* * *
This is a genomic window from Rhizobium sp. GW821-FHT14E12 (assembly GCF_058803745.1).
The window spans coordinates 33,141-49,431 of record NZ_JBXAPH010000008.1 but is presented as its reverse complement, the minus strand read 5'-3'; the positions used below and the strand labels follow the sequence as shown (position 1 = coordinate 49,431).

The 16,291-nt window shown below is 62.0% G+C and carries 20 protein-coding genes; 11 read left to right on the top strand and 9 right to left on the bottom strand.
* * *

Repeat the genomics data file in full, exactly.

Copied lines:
This is a genomic window from Rhizobium sp. GW821-FHT14E12 (assembly GCF_058803745.1).
The window spans coordinates 33,141-49,431 of record NZ_JBXAPH010000008.1 but is presented as its reverse complement, the minus strand read 5'-3'; the positions used below and the strand labels follow the sequence as shown (position 1 = coordinate 49,431).

The 16,291-nt window shown below is 62.0% G+C and carries 20 protein-coding genes; 11 read left to right on the top strand and 9 right to left on the bottom strand.